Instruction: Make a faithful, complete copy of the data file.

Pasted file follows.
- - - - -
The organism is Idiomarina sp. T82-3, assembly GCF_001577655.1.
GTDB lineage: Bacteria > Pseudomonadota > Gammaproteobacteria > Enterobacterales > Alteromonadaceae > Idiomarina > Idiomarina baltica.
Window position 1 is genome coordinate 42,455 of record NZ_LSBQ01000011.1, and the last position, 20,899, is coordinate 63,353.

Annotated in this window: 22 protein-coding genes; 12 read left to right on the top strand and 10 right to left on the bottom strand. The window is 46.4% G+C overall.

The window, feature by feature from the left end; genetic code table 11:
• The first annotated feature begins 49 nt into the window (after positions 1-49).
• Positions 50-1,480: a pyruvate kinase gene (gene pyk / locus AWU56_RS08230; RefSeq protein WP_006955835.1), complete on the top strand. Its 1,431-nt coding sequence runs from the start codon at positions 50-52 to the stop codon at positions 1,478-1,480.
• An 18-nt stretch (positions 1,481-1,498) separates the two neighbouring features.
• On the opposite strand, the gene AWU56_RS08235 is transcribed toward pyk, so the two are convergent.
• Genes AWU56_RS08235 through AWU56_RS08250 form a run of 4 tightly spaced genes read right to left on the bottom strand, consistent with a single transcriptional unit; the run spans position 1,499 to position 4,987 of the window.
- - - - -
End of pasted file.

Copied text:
The organism is Idiomarina sp. T82-3, assembly GCF_001577655.1.
GTDB lineage: Bacteria > Pseudomonadota > Gammaproteobacteria > Enterobacterales > Alteromonadaceae > Idiomarina > Idiomarina baltica.
Window position 1 is genome coordinate 42,455 of record NZ_LSBQ01000011.1, and the last position, 20,899, is coordinate 63,353.

Annotated in this window: 22 protein-coding genes; 12 read left to right on the top strand and 10 right to left on the bottom strand. The window is 46.4% G+C overall.

The window, feature by feature from the left end; genetic code table 11:
• The first annotated feature begins 49 nt into the window (after positions 1-49).
• Positions 50-1,480: a pyruvate kinase gene (gene pyk / locus AWU56_RS08230; RefSeq protein WP_006955835.1), complete on the top strand. Its 1,431-nt coding sequence runs from the start codon at positions 50-52 to the stop codon at positions 1,478-1,480.
• An 18-nt stretch (positions 1,481-1,498) separates the two neighbouring features.
• On the opposite strand, the gene AWU56_RS08235 is transcribed toward pyk, so the two are convergent.
• Genes AWU56_RS08235 through AWU56_RS08250 form a run of 4 tightly spaced genes read right to left on the bottom strand, consistent with a single transcriptional unit; the run spans position 1,499 to position 4,987 of the window.